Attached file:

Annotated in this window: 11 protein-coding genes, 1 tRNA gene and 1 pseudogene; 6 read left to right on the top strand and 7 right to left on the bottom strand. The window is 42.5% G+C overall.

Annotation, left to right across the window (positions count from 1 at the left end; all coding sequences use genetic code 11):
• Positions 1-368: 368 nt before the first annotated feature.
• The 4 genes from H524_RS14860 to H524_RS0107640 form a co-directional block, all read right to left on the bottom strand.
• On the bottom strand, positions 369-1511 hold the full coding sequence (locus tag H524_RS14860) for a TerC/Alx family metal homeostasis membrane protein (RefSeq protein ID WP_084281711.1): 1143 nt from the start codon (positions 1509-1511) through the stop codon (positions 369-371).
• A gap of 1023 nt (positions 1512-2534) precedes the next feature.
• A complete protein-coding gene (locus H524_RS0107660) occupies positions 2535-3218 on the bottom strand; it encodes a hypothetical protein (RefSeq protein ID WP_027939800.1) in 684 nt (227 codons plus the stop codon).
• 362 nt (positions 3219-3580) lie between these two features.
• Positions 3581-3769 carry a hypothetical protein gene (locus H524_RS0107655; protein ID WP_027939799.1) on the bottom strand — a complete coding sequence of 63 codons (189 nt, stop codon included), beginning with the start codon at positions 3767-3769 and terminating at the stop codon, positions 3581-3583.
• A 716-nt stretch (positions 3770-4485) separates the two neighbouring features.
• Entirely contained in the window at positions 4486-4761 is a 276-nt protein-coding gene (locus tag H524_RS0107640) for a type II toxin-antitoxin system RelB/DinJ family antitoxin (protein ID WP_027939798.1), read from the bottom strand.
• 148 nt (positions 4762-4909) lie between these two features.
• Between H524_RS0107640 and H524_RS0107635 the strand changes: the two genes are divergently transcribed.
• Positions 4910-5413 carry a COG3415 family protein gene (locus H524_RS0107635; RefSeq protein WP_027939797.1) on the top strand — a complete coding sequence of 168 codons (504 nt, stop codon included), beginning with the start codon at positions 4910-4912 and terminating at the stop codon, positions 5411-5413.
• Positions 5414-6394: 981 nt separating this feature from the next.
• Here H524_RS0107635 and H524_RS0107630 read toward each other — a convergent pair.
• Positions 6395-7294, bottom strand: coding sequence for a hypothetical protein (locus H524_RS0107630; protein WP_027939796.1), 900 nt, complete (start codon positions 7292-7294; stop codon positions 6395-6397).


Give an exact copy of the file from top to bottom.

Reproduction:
Annotated in this window: 11 protein-coding genes, 1 tRNA gene and 1 pseudogene; 6 read left to right on the top strand and 7 right to left on the bottom strand. The window is 42.5% G+C overall.

Annotation, left to right across the window (positions count from 1 at the left end; all coding sequences use genetic code 11):
• Positions 1-368: 368 nt before the first annotated feature.
• The 4 genes from H524_RS14860 to H524_RS0107640 form a co-directional block, all read right to left on the bottom strand.
• On the bottom strand, positions 369-1511 hold the full coding sequence (locus tag H524_RS14860) for a TerC/Alx family metal homeostasis membrane protein (RefSeq protein ID WP_084281711.1): 1143 nt from the start codon (positions 1509-1511) through the stop codon (positions 369-371).
• A gap of 1023 nt (positions 1512-2534) precedes the next feature.
• A complete protein-coding gene (locus H524_RS0107660) occupies positions 2535-3218 on the bottom strand; it encodes a hypothetical protein (RefSeq protein ID WP_027939800.1) in 684 nt (227 codons plus the stop codon).
• 362 nt (positions 3219-3580) lie between these two features.
• Positions 3581-3769 carry a hypothetical protein gene (locus H524_RS0107655; protein ID WP_027939799.1) on the bottom strand — a complete coding sequence of 63 codons (189 nt, stop codon included), beginning with the start codon at positions 3767-3769 and terminating at the stop codon, positions 3581-3583.
• A 716-nt stretch (positions 3770-4485) separates the two neighbouring features.
• Entirely contained in the window at positions 4486-4761 is a 276-nt protein-coding gene (locus tag H524_RS0107640) for a type II toxin-antitoxin system RelB/DinJ family antitoxin (protein ID WP_027939798.1), read from the bottom strand.
• 148 nt (positions 4762-4909) lie between these two features.
• Between H524_RS0107640 and H524_RS0107635 the strand changes: the two genes are divergently transcribed.
• Positions 4910-5413 carry a COG3415 family protein gene (locus H524_RS0107635; RefSeq protein WP_027939797.1) on the top strand — a complete coding sequence of 168 codons (504 nt, stop codon included), beginning with the start codon at positions 4910-4912 and terminating at the stop codon, positions 5411-5413.
• Positions 5414-6394: 981 nt separating this feature from the next.
• Here H524_RS0107635 and H524_RS0107630 read toward each other — a convergent pair.
• Positions 6395-7294, bottom strand: coding sequence for a hypothetical protein (locus H524_RS0107630; protein WP_027939796.1), 900 nt, complete (start codon positions 7292-7294; stop codon positions 6395-6397).